Tuesday, May 1, 2012

Turning our Roots Upward.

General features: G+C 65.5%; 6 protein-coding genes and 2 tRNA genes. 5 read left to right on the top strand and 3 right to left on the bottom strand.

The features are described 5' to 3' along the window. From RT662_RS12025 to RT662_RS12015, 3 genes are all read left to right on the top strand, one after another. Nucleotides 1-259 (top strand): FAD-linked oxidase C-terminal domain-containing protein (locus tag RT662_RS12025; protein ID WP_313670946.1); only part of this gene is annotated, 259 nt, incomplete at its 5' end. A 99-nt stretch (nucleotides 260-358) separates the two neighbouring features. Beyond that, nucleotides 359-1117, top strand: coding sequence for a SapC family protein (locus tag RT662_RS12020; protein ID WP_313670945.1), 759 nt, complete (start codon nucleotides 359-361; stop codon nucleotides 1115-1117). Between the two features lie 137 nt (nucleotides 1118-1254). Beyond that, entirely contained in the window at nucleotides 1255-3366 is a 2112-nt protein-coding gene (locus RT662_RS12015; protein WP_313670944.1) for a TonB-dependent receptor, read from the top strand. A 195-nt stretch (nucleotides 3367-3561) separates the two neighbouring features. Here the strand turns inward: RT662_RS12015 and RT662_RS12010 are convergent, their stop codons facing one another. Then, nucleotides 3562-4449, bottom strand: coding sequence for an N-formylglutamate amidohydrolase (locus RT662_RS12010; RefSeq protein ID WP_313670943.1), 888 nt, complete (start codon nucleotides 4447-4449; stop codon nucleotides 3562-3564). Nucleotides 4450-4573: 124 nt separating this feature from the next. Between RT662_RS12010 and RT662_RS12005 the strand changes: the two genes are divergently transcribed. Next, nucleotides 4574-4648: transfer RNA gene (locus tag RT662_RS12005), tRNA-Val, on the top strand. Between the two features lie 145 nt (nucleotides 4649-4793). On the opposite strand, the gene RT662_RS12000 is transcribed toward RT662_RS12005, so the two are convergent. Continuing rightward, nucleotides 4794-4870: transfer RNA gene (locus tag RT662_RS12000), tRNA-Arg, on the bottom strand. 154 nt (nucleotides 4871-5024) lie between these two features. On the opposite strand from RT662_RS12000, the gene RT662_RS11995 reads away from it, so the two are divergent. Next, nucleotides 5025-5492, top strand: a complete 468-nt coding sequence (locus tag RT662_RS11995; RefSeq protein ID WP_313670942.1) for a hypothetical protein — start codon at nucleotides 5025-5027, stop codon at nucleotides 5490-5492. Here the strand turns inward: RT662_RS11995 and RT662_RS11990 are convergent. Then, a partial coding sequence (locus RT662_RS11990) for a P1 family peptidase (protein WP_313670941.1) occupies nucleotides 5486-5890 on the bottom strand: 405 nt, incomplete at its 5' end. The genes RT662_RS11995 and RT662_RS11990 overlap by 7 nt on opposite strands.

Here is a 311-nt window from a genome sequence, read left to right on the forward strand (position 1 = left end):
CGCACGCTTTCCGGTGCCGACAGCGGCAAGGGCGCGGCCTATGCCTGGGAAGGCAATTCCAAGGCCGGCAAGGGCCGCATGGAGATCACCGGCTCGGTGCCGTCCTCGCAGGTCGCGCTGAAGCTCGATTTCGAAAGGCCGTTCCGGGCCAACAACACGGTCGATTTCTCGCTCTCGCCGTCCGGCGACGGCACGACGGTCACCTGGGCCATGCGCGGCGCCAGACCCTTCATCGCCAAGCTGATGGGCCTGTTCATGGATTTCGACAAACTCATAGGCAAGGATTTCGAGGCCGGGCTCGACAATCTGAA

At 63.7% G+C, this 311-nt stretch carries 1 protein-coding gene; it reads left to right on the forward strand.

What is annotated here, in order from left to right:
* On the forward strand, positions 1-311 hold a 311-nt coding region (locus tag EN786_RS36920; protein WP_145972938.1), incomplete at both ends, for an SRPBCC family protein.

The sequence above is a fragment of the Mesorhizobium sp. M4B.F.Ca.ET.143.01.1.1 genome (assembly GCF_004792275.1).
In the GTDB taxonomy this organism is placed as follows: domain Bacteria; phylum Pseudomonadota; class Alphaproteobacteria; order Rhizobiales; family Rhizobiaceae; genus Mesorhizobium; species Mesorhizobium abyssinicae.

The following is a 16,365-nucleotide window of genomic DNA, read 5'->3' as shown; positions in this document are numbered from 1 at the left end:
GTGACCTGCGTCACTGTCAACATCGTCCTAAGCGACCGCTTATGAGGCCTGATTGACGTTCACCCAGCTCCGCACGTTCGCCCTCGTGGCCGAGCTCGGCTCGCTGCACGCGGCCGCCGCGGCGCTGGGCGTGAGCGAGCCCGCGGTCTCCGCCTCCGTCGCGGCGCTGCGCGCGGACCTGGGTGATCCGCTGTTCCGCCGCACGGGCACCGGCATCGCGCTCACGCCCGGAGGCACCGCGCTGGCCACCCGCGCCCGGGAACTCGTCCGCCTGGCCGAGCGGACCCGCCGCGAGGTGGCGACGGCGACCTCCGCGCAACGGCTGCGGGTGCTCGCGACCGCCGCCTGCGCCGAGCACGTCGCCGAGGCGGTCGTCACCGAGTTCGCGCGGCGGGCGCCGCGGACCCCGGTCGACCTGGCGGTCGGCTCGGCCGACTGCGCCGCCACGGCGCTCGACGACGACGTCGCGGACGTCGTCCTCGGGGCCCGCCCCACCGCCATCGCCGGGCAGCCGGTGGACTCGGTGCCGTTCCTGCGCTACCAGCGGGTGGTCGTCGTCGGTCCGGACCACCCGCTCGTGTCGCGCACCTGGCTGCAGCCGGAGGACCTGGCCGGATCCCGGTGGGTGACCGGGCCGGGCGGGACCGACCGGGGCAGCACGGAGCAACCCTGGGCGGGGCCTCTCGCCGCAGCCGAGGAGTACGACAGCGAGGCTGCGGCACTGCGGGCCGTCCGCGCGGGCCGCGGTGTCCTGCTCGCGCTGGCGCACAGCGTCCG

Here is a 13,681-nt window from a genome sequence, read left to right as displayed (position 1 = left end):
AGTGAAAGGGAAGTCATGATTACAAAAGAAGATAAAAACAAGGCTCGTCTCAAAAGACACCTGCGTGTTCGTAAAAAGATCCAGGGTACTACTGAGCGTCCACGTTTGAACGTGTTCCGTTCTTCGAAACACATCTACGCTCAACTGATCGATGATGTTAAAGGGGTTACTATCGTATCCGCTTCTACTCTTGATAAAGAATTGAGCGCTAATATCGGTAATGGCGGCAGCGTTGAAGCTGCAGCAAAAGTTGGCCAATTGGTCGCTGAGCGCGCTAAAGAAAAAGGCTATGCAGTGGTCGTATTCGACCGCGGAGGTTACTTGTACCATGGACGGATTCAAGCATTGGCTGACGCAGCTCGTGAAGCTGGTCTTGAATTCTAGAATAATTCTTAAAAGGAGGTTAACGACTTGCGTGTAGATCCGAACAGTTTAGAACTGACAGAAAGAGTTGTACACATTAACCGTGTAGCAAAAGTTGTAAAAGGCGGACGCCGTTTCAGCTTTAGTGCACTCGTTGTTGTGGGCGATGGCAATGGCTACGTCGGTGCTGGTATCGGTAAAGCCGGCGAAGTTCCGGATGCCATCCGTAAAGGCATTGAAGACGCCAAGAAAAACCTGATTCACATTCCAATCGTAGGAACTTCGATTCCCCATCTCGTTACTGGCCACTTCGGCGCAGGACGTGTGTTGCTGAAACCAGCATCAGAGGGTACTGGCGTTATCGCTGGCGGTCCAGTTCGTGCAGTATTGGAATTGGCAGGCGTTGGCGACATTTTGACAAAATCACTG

In the beginning was a sound, OM. Atoms came from that sound or vibration, they cannot be divided. When they bond together they form molecules, which have an enormous amount of characteristics. For example H2 – hydrogen is an atom, O2 – water is an atom when they join to form H2O they have made a molecule. Molecules organise themselves and perform individual functions; they form organelles, the organs of cells. Many cells with the same function form tissue, tissues form organs, organs have many different tissues. Organs cannot live by themselves, they form complex systems i.e. digestive system, respiratory system etc. All the systems of the human body need to work together in a harmonious way so we can have life. The cells are the functional units of the body and a cell is complete. The mystery of life expresses itself through us; if cells behaved like many human beings they would be dead within an hour! What cells have agreed to be is highly spiritual, when you become silent you can feel the intelligence of the cells or inner voice or true self. We perform asana (yogic posture) in our yogic practice to help us move into the silence. Asana are to prepare us for a higher awareness. Sirshasan – the headstand brings many benefits physically, mentally and spiritually. It is practiced first out of the 12 basic postures in a Sivananda open class and is regarded as king posture out of an estimated 84,000 different asana. Turning ourselves upside down helps us to begin to look at things from a different perspective, open our hearts to different possibilities. In this pose the brain can draw a rich supply of oxygenated blood, it is important we feed this essential organ, no other posture equals the headstand in brining fresh arterial blood to the brain and sympathetic nervous system. As a result all body functions are toned and enhanced. Inverting the body enhances deep breathing increasing the amount of oxygen in the blood. Sirshasan strengthens the respiratory and circulatory system, disorders to the eyes, ears and nose and improved. Stagnant blood drains from the lower extremities preventing or giving relief to varicous veins and pressure is relived from the lumbar and sacral areas of the back. Memory and intellectual capacity are increased and improved concentration and focus are gained. It is said that a person practicing headstand on a regular basis will rarely suffer from any nervous disorders. It is one of the most powerful asana for body and mind, a virtual panacea for all human ills. People with very high blood pressure or very low blood pressure, more than 4 months pregnant or who suffer with glaucoma should not practice this asana. If you are starting out always practice with your teacher and get the correct steps to come in and out of the posture safely. Remember yoga also teaches us patience and acceptance, there is certainly absolutely no rush with headstand, take your time to learn it and only move on to the next step if you feel completely confident to do so, remembering what the reasons are for doing this asana and the many benefits even the beginning stages of the pose brings. Sirshasan is one of my favourite postures although of course we should love them all! Enjoy turning your roots upside down and looking at the world around you from a different point of view. Om Loka Somasta Sunkhino Bhavantu May all beings find harmony and balance Om shanti

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